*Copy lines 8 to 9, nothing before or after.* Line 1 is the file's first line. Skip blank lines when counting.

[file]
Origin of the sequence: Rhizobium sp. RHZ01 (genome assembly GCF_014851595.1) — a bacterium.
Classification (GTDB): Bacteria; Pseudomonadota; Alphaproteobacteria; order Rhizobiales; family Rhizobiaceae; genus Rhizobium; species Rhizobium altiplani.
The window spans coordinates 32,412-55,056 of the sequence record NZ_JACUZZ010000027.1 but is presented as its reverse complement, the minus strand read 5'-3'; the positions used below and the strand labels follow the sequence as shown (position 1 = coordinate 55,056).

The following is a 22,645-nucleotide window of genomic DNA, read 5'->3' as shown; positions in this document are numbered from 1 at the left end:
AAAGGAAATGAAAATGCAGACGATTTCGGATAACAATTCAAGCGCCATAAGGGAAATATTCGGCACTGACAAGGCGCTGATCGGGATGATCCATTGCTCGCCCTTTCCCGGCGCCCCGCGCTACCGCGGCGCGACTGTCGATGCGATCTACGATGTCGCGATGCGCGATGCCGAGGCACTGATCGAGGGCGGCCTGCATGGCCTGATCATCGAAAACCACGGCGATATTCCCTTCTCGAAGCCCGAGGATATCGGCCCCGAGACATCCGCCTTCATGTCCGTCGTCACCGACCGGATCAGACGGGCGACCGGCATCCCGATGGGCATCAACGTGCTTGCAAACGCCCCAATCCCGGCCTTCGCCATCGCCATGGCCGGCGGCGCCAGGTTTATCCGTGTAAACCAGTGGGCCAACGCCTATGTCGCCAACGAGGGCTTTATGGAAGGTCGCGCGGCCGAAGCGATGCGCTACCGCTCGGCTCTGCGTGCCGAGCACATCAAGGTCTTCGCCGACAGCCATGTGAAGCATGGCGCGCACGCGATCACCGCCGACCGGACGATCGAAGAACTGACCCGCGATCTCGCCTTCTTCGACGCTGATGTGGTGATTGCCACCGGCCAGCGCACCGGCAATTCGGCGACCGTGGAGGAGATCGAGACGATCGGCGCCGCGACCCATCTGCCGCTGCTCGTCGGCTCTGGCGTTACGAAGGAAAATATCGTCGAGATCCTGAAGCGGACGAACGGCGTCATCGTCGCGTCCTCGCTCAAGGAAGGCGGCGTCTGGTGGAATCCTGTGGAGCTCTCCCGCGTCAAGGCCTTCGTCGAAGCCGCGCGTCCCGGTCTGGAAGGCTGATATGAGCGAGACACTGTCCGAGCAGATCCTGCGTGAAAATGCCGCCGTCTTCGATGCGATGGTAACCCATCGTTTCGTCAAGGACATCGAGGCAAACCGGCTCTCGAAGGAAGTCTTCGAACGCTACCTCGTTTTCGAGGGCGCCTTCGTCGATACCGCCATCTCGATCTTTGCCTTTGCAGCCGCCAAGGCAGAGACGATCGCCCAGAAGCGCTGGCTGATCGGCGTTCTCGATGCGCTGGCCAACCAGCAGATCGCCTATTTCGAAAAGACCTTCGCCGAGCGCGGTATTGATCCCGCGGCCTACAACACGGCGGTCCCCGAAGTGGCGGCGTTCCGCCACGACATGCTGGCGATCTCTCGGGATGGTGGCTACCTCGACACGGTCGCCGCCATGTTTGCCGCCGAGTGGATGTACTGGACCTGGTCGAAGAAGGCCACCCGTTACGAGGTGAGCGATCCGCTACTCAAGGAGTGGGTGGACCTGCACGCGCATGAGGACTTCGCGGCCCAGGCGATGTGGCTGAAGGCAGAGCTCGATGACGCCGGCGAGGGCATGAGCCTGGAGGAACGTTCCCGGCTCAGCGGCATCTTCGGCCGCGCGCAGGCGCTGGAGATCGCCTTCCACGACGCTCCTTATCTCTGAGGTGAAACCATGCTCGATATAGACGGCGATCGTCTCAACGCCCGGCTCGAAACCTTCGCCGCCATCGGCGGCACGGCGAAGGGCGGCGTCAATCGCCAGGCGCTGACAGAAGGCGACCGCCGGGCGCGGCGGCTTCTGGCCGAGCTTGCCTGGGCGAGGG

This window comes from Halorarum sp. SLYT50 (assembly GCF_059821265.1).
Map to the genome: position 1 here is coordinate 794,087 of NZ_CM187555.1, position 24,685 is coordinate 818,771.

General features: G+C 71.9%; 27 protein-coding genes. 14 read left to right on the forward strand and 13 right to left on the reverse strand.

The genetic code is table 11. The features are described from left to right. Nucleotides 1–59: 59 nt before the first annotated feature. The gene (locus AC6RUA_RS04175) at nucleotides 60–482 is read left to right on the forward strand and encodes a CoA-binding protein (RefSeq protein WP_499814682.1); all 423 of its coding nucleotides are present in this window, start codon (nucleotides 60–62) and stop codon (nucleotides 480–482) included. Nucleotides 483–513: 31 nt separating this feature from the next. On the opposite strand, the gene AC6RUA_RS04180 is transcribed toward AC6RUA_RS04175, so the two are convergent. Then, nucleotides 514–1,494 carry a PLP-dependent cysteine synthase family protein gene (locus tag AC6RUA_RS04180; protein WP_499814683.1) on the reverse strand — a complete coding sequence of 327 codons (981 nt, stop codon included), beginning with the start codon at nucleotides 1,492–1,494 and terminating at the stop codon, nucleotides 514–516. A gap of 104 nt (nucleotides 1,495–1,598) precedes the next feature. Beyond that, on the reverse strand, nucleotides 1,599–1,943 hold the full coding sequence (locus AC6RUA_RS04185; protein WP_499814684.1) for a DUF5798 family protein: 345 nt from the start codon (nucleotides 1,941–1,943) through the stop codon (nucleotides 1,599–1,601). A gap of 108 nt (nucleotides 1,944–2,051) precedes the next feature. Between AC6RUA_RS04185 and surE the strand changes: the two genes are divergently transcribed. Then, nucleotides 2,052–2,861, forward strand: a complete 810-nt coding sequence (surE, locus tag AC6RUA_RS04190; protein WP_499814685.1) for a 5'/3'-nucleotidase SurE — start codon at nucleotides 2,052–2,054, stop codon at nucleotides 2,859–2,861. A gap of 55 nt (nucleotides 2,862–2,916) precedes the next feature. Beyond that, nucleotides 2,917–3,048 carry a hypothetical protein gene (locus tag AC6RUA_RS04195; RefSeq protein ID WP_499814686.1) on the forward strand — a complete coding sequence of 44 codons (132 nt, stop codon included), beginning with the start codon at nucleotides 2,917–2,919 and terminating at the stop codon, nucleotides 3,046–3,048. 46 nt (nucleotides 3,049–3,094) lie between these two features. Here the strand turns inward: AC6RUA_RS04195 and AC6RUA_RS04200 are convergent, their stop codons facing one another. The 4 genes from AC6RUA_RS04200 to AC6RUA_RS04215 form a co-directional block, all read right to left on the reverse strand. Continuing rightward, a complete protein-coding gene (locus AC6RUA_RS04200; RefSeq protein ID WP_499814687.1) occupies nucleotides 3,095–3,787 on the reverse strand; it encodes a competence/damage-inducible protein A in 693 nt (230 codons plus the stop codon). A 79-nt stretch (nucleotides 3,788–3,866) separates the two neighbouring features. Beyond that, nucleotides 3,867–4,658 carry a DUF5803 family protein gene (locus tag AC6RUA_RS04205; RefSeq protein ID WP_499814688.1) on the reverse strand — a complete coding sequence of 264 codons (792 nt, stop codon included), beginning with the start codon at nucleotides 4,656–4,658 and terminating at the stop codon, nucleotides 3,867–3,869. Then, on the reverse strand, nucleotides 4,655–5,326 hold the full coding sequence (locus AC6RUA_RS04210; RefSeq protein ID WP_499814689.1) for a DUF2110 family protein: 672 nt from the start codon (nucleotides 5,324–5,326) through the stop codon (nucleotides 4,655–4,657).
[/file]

General features: G+C 71.9%; 27 protein-coding genes. 14 read left to right on the forward strand and 13 right to left on the reverse strand.

The genetic code is table 11. The features are described from left to right. Nucleotides 1–59: 59 nt before the first annotated feature. The gene (locus AC6RUA_RS04175) at nucleotides 60–482 is read left to right on the forward strand and encodes a CoA-binding protein (RefSeq protein WP_499814682.1); all 423 of its coding nucleotides are present in this window, start codon (nucleotides 60–62) and stop codon (nucleotides 480–482) included. Nucleotides 483–513: 31 nt separating this feature from the next. On the opposite strand, the gene AC6RUA_RS04180 is transcribed toward AC6RUA_RS04175, so the two are convergent. Then, nucleotides 514–1,494 carry a PLP-dependent cysteine synthase family protein gene (locus tag AC6RUA_RS04180; protein WP_499814683.1) on the reverse strand — a complete coding sequence of 327 codons (981 nt, stop codon included), beginning with the start codon at nucleotides 1,492–1,494 and terminating at the stop codon, nucleotides 514–516. A gap of 104 nt (nucleotides 1,495–1,598) precedes the next feature. Beyond that, on the reverse strand, nucleotides 1,599–1,943 hold the full coding sequence (locus AC6RUA_RS04185; protein WP_499814684.1) for a DUF5798 family protein: 345 nt from the start codon (nucleotides 1,941–1,943) through the stop codon (nucleotides 1,599–1,601). A gap of 108 nt (nucleotides 1,944–2,051) precedes the next feature. Between AC6RUA_RS04185 and surE the strand changes: the two genes are divergently transcribed. Then, nucleotides 2,052–2,861, forward strand: a complete 810-nt coding sequence (surE, locus tag AC6RUA_RS04190; protein WP_499814685.1) for a 5'/3'-nucleotidase SurE — start codon at nucleotides 2,052–2,054, stop codon at nucleotides 2,859–2,861. A gap of 55 nt (nucleotides 2,862–2,916) precedes the next feature. Beyond that, nucleotides 2,917–3,048 carry a hypothetical protein gene (locus tag AC6RUA_RS04195; RefSeq protein ID WP_499814686.1) on the forward strand — a complete coding sequence of 44 codons (132 nt, stop codon included), beginning with the start codon at nucleotides 2,917–2,919 and terminating at the stop codon, nucleotides 3,046–3,048. 46 nt (nucleotides 3,049–3,094) lie between these two features. Here the strand turns inward: AC6RUA_RS04195 and AC6RUA_RS04200 are convergent, their stop codons facing one another. The 4 genes from AC6RUA_RS04200 to AC6RUA_RS04215 form a co-directional block, all read right to left on the reverse strand. Continuing rightward, a complete protein-coding gene (locus AC6RUA_RS04200; RefSeq protein ID WP_499814687.1) occupies nucleotides 3,095–3,787 on the reverse strand; it encodes a competence/damage-inducible protein A in 693 nt (230 codons plus the stop codon). A 79-nt stretch (nucleotides 3,788–3,866) separates the two neighbouring features. Beyond that, nucleotides 3,867–4,658 carry a DUF5803 family protein gene (locus tag AC6RUA_RS04205; RefSeq protein ID WP_499814688.1) on the reverse strand — a complete coding sequence of 264 codons (792 nt, stop codon included), beginning with the start codon at nucleotides 4,656–4,658 and terminating at the stop codon, nucleotides 3,867–3,869. Then, on the reverse strand, nucleotides 4,655–5,326 hold the full coding sequence (locus AC6RUA_RS04210; RefSeq protein ID WP_499814689.1) for a DUF2110 family protein: 672 nt from the start codon (nucleotides 5,324–5,326) through the stop codon (nucleotides 4,655–4,657).